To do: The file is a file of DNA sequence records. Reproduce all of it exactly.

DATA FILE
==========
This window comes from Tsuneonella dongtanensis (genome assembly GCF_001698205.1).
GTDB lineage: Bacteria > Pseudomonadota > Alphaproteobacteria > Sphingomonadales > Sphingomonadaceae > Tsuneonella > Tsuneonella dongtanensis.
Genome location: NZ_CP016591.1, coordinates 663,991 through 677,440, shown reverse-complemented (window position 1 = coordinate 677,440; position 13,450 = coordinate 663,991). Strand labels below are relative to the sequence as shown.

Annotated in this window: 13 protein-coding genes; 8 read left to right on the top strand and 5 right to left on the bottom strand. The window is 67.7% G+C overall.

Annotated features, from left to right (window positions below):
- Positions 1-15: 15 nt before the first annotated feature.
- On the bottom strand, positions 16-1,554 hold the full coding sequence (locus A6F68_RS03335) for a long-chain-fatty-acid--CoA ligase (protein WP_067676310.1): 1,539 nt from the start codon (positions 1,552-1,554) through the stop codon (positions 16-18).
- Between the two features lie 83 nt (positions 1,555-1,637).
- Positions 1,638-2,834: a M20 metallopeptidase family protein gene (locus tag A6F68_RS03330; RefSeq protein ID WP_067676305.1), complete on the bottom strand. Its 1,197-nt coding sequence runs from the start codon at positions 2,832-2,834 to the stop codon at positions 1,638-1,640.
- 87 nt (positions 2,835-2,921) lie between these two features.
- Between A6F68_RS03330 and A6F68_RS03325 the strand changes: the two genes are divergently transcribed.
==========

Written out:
This window comes from Tsuneonella dongtanensis (genome assembly GCF_001698205.1).
GTDB lineage: Bacteria > Pseudomonadota > Alphaproteobacteria > Sphingomonadales > Sphingomonadaceae > Tsuneonella > Tsuneonella dongtanensis.
Genome location: NZ_CP016591.1, coordinates 663,991 through 677,440, shown reverse-complemented (window position 1 = coordinate 677,440; position 13,450 = coordinate 663,991). Strand labels below are relative to the sequence as shown.

Annotated in this window: 13 protein-coding genes; 8 read left to right on the top strand and 5 right to left on the bottom strand. The window is 67.7% G+C overall.

Annotated features, from left to right (window positions below):
- Positions 1-15: 15 nt before the first annotated feature.
- On the bottom strand, positions 16-1,554 hold the full coding sequence (locus A6F68_RS03335) for a long-chain-fatty-acid--CoA ligase (protein WP_067676310.1): 1,539 nt from the start codon (positions 1,552-1,554) through the stop codon (positions 16-18).
- Between the two features lie 83 nt (positions 1,555-1,637).
- Positions 1,638-2,834: a M20 metallopeptidase family protein gene (locus tag A6F68_RS03330; RefSeq protein ID WP_067676305.1), complete on the bottom strand. Its 1,197-nt coding sequence runs from the start codon at positions 2,832-2,834 to the stop codon at positions 1,638-1,640.
- 87 nt (positions 2,835-2,921) lie between these two features.
- Between A6F68_RS03330 and A6F68_RS03325 the strand changes: the two genes are divergently transcribed.